I don’t know how you make a living, doc

One of my patients often tells me that she used to say to my predecessor, “I don’t know how you make a living, doc, cause I’m never sick.”

Things changed when she was diagnosed with a TIA and we found an irregular heartbeat. She now often expresses her gratitude for the care available, close to home.

Like so often in life, we only value something when we perceive a need for it. Emeritus Professor Max Kamien recently reminded me of this when he quoted James Dickinson in a comment on this blog post.

Dickinson, a professor in family medicine, used to work in the Federal Department of Health. He said that health policy is devised by young, healthy, non-medical advisers who do not have a need for a personal GP and instead use impersonal walk-in practices.

They often regard these experiences as being substandard medical practice. As a result, he said, they do not understand the multiple tasks required for good quality general practice and do not perceive its relevance.

This could perhaps explain the incomprehensible decisions that often come out of the department, such as defunding ECGs in general practice (a test which was crucial in the diagnosis and management of my patient).

I sometimes wonder, is it worthwhile spending more time and effort on educating policy-makers in the department of health?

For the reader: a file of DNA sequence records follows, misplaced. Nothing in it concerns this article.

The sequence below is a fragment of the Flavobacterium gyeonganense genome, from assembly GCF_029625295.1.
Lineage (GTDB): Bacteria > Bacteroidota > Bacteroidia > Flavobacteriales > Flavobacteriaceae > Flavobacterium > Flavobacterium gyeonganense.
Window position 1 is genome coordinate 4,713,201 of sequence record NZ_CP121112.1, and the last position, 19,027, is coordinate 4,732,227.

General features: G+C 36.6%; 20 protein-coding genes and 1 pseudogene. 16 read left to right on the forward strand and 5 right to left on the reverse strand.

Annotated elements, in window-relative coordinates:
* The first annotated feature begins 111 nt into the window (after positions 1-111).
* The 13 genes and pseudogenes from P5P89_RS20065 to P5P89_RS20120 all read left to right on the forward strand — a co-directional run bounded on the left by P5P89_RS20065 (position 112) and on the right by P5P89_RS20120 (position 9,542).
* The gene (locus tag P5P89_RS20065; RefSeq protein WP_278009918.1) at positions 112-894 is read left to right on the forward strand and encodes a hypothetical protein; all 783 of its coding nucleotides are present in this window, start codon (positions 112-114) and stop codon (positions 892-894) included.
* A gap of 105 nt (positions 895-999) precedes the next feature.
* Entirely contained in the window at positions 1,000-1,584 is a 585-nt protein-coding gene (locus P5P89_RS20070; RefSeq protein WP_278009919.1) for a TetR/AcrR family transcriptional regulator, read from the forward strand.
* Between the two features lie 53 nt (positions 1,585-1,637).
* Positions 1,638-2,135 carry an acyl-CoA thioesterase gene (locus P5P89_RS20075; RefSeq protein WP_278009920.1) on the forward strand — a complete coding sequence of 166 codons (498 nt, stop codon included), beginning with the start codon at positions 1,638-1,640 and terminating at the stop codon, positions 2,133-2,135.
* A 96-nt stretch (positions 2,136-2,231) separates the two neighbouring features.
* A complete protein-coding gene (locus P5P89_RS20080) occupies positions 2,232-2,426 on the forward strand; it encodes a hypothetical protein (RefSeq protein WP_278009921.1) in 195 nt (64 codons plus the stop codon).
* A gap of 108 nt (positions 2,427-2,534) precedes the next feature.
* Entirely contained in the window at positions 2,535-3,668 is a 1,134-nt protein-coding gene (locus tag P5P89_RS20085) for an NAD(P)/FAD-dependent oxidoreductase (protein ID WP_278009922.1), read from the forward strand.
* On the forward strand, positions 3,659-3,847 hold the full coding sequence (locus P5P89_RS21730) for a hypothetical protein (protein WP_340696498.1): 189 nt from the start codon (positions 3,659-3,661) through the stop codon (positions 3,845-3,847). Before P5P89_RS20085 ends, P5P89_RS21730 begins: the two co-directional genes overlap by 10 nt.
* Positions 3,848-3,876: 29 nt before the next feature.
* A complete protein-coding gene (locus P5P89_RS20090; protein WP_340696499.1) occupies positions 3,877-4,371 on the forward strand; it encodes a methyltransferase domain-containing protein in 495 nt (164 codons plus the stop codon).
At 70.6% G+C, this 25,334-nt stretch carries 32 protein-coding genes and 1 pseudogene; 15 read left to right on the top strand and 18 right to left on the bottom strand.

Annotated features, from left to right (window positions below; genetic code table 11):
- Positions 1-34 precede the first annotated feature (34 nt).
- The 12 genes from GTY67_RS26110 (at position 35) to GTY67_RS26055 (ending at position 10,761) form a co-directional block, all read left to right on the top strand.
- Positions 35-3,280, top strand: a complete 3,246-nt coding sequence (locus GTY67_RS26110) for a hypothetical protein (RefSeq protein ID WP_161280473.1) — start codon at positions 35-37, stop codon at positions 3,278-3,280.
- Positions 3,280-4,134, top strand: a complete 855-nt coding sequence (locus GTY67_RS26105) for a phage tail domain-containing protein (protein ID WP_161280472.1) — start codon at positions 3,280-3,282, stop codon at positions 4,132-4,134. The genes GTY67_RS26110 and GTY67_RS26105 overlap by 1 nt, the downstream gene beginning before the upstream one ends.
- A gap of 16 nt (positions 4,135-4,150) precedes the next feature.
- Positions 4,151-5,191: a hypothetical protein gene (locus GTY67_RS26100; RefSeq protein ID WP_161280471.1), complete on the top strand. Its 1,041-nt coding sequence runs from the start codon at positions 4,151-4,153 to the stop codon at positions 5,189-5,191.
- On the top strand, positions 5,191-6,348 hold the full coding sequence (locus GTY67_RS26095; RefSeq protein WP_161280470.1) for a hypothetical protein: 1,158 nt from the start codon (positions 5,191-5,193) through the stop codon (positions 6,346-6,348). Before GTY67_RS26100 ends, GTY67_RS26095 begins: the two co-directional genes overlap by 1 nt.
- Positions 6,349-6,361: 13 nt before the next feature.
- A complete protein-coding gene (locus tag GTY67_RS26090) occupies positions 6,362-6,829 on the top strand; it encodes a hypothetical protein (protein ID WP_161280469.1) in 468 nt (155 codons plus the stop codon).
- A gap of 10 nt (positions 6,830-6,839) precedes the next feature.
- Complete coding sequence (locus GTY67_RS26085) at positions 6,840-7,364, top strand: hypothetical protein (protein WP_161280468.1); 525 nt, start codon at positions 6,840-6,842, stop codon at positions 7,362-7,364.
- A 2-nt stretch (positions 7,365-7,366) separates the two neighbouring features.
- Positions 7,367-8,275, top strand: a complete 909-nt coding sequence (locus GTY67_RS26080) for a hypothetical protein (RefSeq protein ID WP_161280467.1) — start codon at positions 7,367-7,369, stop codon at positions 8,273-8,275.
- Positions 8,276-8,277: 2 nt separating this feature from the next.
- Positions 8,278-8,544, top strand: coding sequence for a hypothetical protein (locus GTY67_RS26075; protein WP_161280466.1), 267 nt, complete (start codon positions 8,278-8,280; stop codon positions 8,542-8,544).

6 thoughts on “I don’t know how you make a living, doc

  • Certainly, Edwin. You’ve hit the nail on the head. In Africa, where I spent my early days in medical practice, I found that policy makers in the department of health were mainly nurses. They had some bias against the doctors. So, in addition to being young and healthy, the backgrounds of the health bureaucrats also determine health policies, some of which are profoundly anti-qualitative care of the patients.


  • The concept of the folk making health policy being so inexperienced in issues related to chronic disease is blood curdling. They should definitely be educated, and fast.


  • Great reference to Max’ previous post!
    One of the convincing arguments is that GPs deliver healthcare cheaper than when it’s done by hospitals and specialists.
    Another one we don’t often hear is the GPs contribution to Quality of Life. I’ve been pondering about studies in relation to this. In my mind it should be measurable somehow that a holistic continuity of care model is superior in parameters relating to Quality of Life. I just did a quick search and found an attempt to demonstrate this. (https://bmjopen.bmj.com/content/10/1/e030110). The setup with nurses and pharmacists as part of the regular team appears a bit clunky in this study. I’m sure this collaboration could be much better and is better on a day to day basis already.
    Our system could be better facilitated when a pharmacist or primary care nurse is indicated (rather than through GP management plans and Medication reviews).
    It would be great one day to see scientific evidence which confirms GPs suspicion of their highly effective and efficient care systems. The study I referred to is not easy to set up, but I think it’s an essential element to tow the sceptic but too healthy bureaucrat/ pollies over the line.
    In spite of this: I do wish the pollies/ bureaucracy to keep healthy though and help primary care to get healthier for the sake of their constituency and budgets!
    Yes the ECG decision is a massive kick under the belt.


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